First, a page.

The Netherlands capped its dominant performance with two more gold medals Saturday in team pursuit, bringing the nation's haul to a staggering eight golds and 23 medals overall.
"We simply are the best team," Jan Blokhuijsen said, "so it's no surprise."
The Dutch men cruised through the finals, pulling away from South Korea to win gold with an Olympic record time of 3 minutes, 37.71 seconds. Blokhuijsen, Sven Kramer and Koen Verweij raised their clasped hands in triumph, taking the country's first gold ever in pursuit and making up for heavily favored teams that flopped in both 2006 and 2010.
"In Vancouver things went bad, so tension was high coming into the race," Kramer said. "We knew how to do this, and also how tough this is."
Then, in the only imaginable way for this competition to end, the women crushed Japan by nearly 12 seconds in the semifinals and blew away Poland with their third Olympic record time in three races. Ireen Wust, Jorien ter Mors and Marrit Leenstra were like a runaway train, leading by more than a second and a half after the first half-lap and steadily building the advantage from there, winning by more than 7 seconds in 2:58.05.
Wust became the first athlete at these Winter Games with five medals—two golds and three silvers.
"It has yet to sink in," Wust said. "I still don't realize what an exceptional performance I have achieved here."
The Netherlands turned in a performance that may never be duplicated, taking nearly twice as many medals at the oval as every other nation combined. While former powerhouses such as Norway, Germany and the United States didn't win even a single medal in Sochi, the team in orange turned this into essentially the Dutch trials.
The eight golds in 12 events broke the previous record of six golds by the Soviet speedskaters at the 1960 Winter Games.
The only consolation for everyone else in team pursuit: There was no way for the Dutch to hoard all the medals, as they did in four individual events.
South Korea seemed more than thrilled with its silver on the men's side, with Poland rallying to beat Canada for the bronze.
"We knew that the Dutch would be champion, but we still had to fight for a result," South Korea's Lee Seung-hoon said.
The South Koreans actually led early in the race and were still just 0.38 behind at the midway point. But the Dutch were simply too deep and too strong, steadily pulling away to win by a comfortable 3.14. Their average margin over three races was 7.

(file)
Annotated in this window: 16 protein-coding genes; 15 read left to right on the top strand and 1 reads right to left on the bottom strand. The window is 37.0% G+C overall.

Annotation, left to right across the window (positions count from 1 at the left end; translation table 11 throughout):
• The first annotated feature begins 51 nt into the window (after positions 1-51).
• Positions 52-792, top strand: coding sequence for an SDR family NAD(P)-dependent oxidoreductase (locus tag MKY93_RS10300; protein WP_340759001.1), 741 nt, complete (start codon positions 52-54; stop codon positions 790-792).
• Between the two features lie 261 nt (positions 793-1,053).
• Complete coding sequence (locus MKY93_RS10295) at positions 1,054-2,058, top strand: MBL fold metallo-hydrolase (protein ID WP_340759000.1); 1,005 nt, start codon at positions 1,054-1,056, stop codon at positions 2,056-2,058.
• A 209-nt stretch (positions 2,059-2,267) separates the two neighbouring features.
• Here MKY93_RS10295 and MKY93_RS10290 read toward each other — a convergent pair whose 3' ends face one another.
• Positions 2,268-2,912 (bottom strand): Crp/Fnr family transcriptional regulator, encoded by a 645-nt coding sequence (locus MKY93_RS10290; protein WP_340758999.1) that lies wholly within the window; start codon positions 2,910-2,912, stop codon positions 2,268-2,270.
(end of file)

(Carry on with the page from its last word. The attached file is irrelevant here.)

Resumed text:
"The Koreans really got a fast start, but our strength is that all of three are powerful," Blokhuijsen said.
The Dutch men were supposed to win gold when team pursuit made its debut at the Turin Games in 2006, but Kramer crashed in the semifinals by carelessly catching his skate on a lane marker and bronze was the best they could do.
Four years ago, the Netherlands was again a big favorite, but the team barely bothered to practice for the event—and it cost them another shot at gold. A mistake in tactics left one of the three skaters far behind, and the Dutch were upset by the U.S. in the semifinals. Again, they settled for bronze.
"It took us three Olympic games, but we finally we have it," Kramer said. "I am leaving with two golds and one silver. There are a lot of people who leave with a lot less."
Not even a bit of discord within the team could detail the Dutch. Jorrit Bergsma, who upset Kramer to win the 10,000-meter gold and was an alternate for the pursuit, boycotted the second day of the event because the team decided not to use him in any of the three rounds. Therefore, he did not win a medal.
The Dutch used all four of their available female skaters. Lotte van Beek, who raced with Wust and Ter Mors in the quarterfinals Friday, joined her teammates on the medal podium.
At the last two Olympics, the women were beaten in the quarterfinals by eventual champion Germany. The Dutch didn't have to worry about the two-time gold medalists this time—Germany didn't even qualify for the pursuit—and they cruised to three dominating victories by an average of 7.62 seconds, taking the Olympic record lower each time.
Poland assured itself of another medal in the women's event by beating Russia in the semifinals. But there was no stopping the Dutch, so silver was really the best anyone could do. The bronze went to Russia, which defeated Japan in the third-place race, pumping up the home crowd in really the only dramatic moment of the day.
Other than that, it was a Dutch party all the way.
During the last of the victory ceremonies, a most appropriate tune blared from the speakers at Adler Arena, belted out by Tina Turner.
"Simply the best. Better than all the rest."
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